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Brian Mundy
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Quantitative Consultant for Fortune 500 companies. Academic background in quantitative analysis and finance. Creator of far too many to count black-scholes options valuation models as well as various market timing instruments. The best real solutions found seem to be mean-variance models... More
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  • A Real Portfolio For The Next 12 Months 2 comments
    Jul 27, 2012 2:38 PM | about stocks: LNKD, NFLX, TOT, MSFT, TLT, PHG, VZ, EXC

    I'll admit that some of the advice I have seen here is spot on, but often... it's scary - I'm looking at you fans of LNKD. I've done pretty well - I called the NFLX meltdown as well as the boon in long-term treasuries. I beat the market and I'm right enough that people ask my advice, which is about all anyone can hope for.

    To that end, I'm often asked to construct portfolios that are useful in the short to intermediate term. I have no interest in betting on quarterly returns - the people that ask me for help are buy-and-hold kinds of folks, so I make sure I give buy-and-hold advice. I use mean-variance models based on 52 weeks of returns.

    Methodology: I'll take 8 stocks / ETFs and insert them into the model, whatever distribution provides the greatest return with the lowest level of incremental increase of portfolio risk are selected.

    Assumptions: I won't short stocks, and I try to stay away from inversely correlated ETFs (such as TZA or SDS). Basically, I'm just going to assume that we are, as a population, incentivized to increase stock valuations.

    Anyhow, here is the best of what's around:

    Stock Name Sector Dist Ave Wk Rtn
    TOT TOTAL FR OIL & GAS 5% -0.39%
    VZ VERIZON COMMS 20% 0.34%
    TLT 20 YR TREAS GOV BOND 30% 0.61%

    I'll go into each, just so that you can see my rationale for their selection:

    1) TOT: French Oil and Gas - it's got a high dividend yield and has been uniformly crushed over the past year like all of the rest of Europe (perhaps for good reason - they're not operating in a vacuum). But I like the upside, and I love the dividend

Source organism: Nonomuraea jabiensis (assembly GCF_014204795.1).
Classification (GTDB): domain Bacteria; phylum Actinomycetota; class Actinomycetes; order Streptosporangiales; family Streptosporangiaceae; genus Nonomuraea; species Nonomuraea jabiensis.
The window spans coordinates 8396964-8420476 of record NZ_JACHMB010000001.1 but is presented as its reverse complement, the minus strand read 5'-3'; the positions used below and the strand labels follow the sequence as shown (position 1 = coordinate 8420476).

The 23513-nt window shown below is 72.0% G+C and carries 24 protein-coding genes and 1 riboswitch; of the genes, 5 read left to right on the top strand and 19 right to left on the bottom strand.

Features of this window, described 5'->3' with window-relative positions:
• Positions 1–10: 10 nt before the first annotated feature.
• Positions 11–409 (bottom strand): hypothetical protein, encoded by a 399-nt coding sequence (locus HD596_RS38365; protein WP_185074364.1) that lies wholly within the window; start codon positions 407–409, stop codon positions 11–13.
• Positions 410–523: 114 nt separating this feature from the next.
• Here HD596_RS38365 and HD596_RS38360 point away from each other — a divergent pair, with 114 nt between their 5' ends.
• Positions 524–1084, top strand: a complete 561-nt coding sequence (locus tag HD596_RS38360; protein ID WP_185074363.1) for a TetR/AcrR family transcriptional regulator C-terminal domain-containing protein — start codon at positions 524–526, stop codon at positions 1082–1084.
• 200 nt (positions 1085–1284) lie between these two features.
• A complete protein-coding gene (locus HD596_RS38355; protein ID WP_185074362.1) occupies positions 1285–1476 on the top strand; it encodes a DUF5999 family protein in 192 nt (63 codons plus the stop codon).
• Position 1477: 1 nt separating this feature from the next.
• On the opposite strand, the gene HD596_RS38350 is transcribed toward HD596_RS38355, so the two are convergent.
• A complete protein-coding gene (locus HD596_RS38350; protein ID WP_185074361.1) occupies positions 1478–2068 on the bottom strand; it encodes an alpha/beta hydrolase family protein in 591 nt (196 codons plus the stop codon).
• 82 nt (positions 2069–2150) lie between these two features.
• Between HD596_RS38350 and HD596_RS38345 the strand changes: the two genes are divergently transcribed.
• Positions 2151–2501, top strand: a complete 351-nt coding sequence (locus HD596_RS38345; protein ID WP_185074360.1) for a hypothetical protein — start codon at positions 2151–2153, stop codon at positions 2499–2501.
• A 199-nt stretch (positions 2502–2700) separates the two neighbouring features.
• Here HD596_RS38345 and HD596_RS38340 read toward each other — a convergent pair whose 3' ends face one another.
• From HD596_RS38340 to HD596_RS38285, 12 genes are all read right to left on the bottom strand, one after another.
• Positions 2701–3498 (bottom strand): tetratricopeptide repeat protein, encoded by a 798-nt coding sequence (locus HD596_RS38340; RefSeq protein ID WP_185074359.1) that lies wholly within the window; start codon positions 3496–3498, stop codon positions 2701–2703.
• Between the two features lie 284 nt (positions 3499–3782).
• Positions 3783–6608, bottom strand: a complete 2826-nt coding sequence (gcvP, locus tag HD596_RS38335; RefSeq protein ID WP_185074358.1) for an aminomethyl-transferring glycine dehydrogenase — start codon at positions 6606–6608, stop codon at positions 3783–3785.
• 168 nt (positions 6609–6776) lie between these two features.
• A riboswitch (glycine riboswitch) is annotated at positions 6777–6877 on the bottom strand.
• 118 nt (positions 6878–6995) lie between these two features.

2) MSFT: I'm a long-time fan of Microsoft... Which has made it so difficult to watch the stock stagnate between 23 and 30 for so long. Now that it's broken 30, I can see it rising. They're the biggest brand in technology... and they're coming out with a new version of Office which is their biggest revenue generator. A risk, sure, but if it doesn't work out we'll all just keep using Office 2010 until they fix the problem. Anyway, I'm buying anywhere below 31

    3) EXC: Seems to be the best of the Utilities plays right now. A great dividend, a current ratio that's sinking year over year... I'll take it.

    4) VZ: Verizon - A funny thing happened in my area (just outside of DC, nations capital and all - not exactly in a rural area here people), Verizon isn't laying any new wire. Wire is old, wireless is new. These guys go both ways. Don't get me wrong, I can't stand their customer service, but their ratings are glowing compared to the rest of the sector (we'll call it a low bar - a low, low bar). They're the best of what's available and somebody's gotta get me to "the cloud".

    5) TLT: Long term treasury bond etf - I know what you're thinking right - it's played. The government buyback has to end sometime... fine. But here's the deal - we just surpassed the $10 trillion level in terms of money supply. It's cyclical, I know... but the fact remains that it has increased faster than the rate of core inflation, and the velocity to get to this point was twice as fast as it took us to get from 8-9 Trillion.

    That said TLT, you're ugly, but you are much prettier than your uppity European cousins. The bond rally isn't going to be over for a while... might as well get comfortable. And furthermore, keep in mind this is a contrarian play on much of the rest of the portfolio.

    6) Others: Additional selections I liked for the portfolio were Royal Philips (PHG) - they've been around for a while and they got slammed on the fact they were getting out of that "lucrative" TV business and shrinking accordingly (plus this whole Europe incident). They're a good company - been around for a long time, getting leaner and meaner to focus on healthcare. Ultimately they had too great a correlation to other stocks in the portfolio to justify their return... too bad.

    Feel free to contradict me - prove me wrong, or suggest better stocks with a brighter future. I'm always happy to listen and re-run the analysis with other selections.

    Disclosure: I am long TLT, MSFT.

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Comments (2)
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  • Gnight
    , contributor
    Comment (1) | Send Message
    I like your approach, and it seems simple enough, but I keep hearing how overvalued bond prices are relative to their yield. Care to comment on why TLT keeps going up and up?
    27 Jul 2012, 03:56 PM Reply Like
  • Brian Mundy
    , contributor
    Comments (22) | Send Message
    Author’s reply » I wouldn't look much past the involvement of the Fed and the fact we continue to benefit from the scared money in Europe... you just need to keep in mind the TLT is being used as a hedge against the exposure you're carrying in the rest of the portfolio.
    27 Jul 2012, 04:06 PM Reply Like
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